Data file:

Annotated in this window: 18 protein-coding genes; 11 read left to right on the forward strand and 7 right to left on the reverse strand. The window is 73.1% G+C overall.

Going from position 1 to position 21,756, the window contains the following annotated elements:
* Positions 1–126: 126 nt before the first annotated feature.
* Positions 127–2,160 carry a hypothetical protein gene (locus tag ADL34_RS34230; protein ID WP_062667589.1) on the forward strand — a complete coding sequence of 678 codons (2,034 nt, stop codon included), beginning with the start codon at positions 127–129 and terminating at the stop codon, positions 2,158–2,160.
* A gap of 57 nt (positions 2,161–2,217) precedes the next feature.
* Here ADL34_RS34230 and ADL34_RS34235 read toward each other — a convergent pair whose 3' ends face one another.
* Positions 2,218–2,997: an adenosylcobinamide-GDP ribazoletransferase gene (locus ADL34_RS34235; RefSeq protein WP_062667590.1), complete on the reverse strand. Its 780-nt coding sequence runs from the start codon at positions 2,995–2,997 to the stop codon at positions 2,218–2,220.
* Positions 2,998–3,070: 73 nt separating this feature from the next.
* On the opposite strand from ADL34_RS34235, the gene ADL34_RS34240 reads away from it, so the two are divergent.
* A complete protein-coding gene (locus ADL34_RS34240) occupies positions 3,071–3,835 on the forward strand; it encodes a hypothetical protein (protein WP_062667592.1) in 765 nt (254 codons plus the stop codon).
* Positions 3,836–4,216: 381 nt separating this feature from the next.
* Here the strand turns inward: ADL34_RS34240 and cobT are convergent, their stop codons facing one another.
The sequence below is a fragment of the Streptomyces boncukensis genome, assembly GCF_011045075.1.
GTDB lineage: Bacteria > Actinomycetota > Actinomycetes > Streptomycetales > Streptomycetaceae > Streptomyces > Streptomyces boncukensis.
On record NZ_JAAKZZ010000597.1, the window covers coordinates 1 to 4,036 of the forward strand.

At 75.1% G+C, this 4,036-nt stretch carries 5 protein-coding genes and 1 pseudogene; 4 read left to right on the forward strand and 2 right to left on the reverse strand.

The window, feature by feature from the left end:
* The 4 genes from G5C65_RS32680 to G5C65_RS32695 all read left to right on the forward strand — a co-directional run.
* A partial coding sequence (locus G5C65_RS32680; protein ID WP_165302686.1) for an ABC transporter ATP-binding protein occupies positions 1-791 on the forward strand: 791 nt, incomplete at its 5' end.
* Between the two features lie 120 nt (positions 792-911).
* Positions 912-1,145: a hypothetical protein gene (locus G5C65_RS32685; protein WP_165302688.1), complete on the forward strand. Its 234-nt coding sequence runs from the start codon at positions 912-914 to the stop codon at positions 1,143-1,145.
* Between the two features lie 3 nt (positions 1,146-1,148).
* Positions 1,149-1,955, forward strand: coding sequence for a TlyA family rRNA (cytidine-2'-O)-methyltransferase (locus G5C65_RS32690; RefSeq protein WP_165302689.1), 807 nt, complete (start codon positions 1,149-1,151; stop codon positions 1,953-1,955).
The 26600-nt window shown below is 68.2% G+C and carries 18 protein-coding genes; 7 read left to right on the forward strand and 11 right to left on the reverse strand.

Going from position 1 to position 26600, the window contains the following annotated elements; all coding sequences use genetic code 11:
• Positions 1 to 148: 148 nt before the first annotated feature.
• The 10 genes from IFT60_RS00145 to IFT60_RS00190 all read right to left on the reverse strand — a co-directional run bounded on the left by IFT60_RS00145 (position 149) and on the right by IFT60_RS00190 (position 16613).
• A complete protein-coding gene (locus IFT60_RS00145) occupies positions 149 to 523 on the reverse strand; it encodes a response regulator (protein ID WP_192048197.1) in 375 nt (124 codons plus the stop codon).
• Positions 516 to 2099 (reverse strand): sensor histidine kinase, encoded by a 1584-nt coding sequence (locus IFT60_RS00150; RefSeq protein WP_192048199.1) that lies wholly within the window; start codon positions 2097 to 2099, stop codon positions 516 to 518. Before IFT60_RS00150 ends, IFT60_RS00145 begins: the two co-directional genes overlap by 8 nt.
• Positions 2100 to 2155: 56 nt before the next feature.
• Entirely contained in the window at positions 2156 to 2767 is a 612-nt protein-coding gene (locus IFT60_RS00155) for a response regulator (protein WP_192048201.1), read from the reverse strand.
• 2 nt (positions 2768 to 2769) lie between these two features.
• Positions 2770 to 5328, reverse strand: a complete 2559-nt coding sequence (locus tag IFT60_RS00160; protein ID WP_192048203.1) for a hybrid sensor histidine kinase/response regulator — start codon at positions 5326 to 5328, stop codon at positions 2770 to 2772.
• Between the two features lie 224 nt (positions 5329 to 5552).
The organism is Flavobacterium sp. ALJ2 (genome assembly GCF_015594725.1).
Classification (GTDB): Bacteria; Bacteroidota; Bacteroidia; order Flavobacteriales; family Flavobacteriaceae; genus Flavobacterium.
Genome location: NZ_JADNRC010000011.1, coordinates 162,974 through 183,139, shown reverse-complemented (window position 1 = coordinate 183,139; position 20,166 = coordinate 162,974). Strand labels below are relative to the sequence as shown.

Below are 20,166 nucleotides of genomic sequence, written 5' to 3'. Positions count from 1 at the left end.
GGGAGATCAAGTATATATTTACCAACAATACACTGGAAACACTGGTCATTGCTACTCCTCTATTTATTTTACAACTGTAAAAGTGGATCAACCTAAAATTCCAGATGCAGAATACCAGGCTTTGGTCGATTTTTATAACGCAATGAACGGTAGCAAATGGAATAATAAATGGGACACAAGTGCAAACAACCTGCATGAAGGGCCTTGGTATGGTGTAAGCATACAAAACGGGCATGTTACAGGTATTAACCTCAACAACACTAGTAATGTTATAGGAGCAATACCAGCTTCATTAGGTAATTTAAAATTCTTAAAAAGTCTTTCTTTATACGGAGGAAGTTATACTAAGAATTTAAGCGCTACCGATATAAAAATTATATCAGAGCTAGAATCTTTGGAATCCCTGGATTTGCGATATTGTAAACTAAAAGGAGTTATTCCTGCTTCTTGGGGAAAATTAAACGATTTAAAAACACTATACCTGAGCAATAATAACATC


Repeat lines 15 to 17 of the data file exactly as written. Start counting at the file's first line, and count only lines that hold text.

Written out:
On record NZ_JAAKZZ010000597.1, the window covers coordinates 1 to 4,036 of the forward strand.

At 75.1% G+C, this 4,036-nt stretch carries 5 protein-coding genes and 1 pseudogene; 4 read left to right on the forward strand and 2 right to left on the reverse strand.

The window, feature by feature from the left end: